Lucas

Trying to keep my hand in!  This attempt at painting Lucas the elephant (when he was about 3 years old, I think) reminded me of a few watercolor principles:
– squint at your original to determine where the core shadows are;
– use color/shade contrast to convey shape rather than outlining everything; and
– keep a sense of proportion throughout, using bigger or smaller brushes as necessary.

 

Seal in Triplicate

Last week, I helped with a fundraiser.  Among other things, this involved making a couple of signs to post on the street, pointing folks THIS WAY! 

After a frustrating half-hour of scribbling with Sharpies to make letters readable from a distance, I pulled out my widest paintbrush and Chromacryl paints.  These suckers are about two decades old, purchased from some enterprising lady hawking student acrylics at my grade school.  Should I have tossed them years ago?  Probably.  Did I instead hang onto them for their much-vaunted hour of need?  But of course.  Slightly goopy, but they got the job done!

Chromacryl.JPG

So old that new tubes of Chromacryl look NOTHING like them.

Since then, paint’s been in the back of my mind.  I’ve got 3 different sets of watercolor tubes, 2 sets of oil paint, 1 set of acrylics, to say nothing of various markers, colored pencils, pens, and oil pastels.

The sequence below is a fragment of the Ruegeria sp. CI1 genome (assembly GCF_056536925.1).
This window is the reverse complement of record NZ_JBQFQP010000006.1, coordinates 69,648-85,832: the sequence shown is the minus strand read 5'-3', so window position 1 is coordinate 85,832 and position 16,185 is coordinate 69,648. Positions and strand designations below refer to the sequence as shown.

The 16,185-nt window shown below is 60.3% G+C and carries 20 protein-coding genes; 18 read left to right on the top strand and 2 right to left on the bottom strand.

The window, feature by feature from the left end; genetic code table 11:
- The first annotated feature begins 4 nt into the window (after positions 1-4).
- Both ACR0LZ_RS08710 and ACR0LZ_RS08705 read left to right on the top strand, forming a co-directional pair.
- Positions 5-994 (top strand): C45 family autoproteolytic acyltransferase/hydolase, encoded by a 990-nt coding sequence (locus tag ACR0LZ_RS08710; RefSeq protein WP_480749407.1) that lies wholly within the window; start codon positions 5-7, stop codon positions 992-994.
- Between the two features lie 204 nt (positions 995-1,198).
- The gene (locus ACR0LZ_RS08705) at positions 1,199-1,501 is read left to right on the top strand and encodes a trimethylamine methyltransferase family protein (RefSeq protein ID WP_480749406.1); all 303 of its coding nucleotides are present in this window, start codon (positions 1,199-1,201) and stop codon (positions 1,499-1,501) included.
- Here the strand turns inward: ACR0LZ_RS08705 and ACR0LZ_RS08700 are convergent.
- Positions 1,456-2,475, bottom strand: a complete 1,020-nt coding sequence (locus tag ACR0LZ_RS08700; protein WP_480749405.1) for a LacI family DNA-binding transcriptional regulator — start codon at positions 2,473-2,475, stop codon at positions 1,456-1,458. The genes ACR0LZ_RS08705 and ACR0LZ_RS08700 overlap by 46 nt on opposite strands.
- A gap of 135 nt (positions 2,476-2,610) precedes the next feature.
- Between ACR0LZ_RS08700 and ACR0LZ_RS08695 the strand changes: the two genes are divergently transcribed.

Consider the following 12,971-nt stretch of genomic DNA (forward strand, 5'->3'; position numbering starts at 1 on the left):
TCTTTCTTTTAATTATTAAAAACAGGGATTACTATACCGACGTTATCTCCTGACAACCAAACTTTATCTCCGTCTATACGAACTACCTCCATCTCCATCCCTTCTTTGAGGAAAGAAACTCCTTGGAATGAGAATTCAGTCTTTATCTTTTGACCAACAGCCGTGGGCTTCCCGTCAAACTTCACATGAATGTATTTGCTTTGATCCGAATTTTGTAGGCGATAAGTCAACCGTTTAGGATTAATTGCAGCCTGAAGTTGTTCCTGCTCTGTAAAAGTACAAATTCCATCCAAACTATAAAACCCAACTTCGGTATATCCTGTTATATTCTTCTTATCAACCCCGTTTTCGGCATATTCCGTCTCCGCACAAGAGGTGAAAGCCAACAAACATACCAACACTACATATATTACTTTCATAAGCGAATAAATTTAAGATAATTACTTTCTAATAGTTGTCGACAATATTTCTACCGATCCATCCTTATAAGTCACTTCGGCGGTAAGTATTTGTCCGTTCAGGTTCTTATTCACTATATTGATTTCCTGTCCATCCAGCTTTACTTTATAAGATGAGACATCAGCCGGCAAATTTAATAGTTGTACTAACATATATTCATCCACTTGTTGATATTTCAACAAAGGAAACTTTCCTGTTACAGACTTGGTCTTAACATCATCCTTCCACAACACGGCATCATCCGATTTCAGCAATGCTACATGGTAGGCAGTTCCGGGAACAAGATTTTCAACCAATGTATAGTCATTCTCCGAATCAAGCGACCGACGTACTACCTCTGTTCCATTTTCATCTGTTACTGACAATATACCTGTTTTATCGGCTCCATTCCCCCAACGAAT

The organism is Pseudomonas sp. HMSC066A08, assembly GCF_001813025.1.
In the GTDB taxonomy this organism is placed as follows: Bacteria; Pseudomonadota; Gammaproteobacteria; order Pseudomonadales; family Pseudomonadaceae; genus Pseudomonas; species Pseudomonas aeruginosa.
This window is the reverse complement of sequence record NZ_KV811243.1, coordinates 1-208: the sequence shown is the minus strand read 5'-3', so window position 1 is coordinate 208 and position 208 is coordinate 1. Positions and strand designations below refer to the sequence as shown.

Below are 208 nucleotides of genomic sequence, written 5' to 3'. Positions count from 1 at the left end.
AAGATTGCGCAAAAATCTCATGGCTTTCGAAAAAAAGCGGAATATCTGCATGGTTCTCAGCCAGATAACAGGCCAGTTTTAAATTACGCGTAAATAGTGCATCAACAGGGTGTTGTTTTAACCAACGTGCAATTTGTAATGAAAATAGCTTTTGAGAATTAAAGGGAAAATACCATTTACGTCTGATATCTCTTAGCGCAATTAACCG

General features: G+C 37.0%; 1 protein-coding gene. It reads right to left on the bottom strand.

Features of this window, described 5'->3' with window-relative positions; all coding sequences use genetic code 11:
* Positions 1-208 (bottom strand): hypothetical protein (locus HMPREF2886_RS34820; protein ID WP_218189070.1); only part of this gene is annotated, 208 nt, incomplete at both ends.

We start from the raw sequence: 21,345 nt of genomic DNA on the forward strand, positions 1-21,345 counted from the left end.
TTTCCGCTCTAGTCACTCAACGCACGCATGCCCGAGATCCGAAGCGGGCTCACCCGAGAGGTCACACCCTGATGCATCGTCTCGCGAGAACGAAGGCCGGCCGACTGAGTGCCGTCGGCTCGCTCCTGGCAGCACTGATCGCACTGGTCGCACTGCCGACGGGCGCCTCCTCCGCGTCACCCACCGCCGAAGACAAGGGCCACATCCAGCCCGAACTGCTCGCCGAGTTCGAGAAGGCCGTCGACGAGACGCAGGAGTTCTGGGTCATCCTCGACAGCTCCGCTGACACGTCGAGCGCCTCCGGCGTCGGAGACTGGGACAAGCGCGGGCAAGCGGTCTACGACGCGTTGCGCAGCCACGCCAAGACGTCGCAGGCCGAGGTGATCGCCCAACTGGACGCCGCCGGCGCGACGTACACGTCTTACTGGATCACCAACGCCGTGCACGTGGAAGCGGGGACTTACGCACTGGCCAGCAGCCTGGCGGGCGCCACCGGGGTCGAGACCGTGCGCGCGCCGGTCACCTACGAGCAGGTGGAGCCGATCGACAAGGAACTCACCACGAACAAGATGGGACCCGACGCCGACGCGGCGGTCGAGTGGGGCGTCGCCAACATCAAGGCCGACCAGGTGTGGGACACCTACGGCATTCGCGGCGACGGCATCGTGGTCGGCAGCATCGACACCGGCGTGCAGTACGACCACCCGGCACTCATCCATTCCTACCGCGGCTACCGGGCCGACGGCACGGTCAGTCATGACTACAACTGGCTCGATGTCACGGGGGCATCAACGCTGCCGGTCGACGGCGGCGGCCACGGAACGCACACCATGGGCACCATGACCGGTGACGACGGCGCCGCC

I should paint something, I thought yesternight, digging out old watercolor paper that had been divided into quadrants with painter’s tape 5 years ago and never used.  But what?

And then I saw this post, and figured a seal was as good a place to start as anywhere.

What should I paint next?

What have y’all drawn or painted lately?

Random Research: Raphael and Rilke

Every once in a while, I stop and consider how utterly reliant I am on the internet in general, and Google in particular.  O, benevolent online overlords!  Thou art the repository of so much of human thought, the cache of my own ideas, and my lady Mnemosyne.  Nor dost thou scorn to stoop and serve me, so long as my ISP does not fail me and I can limit my query to 128 characters.

But sometimes even Google, mighty Google, cannot come to my aid.

Two instances of late come to mind.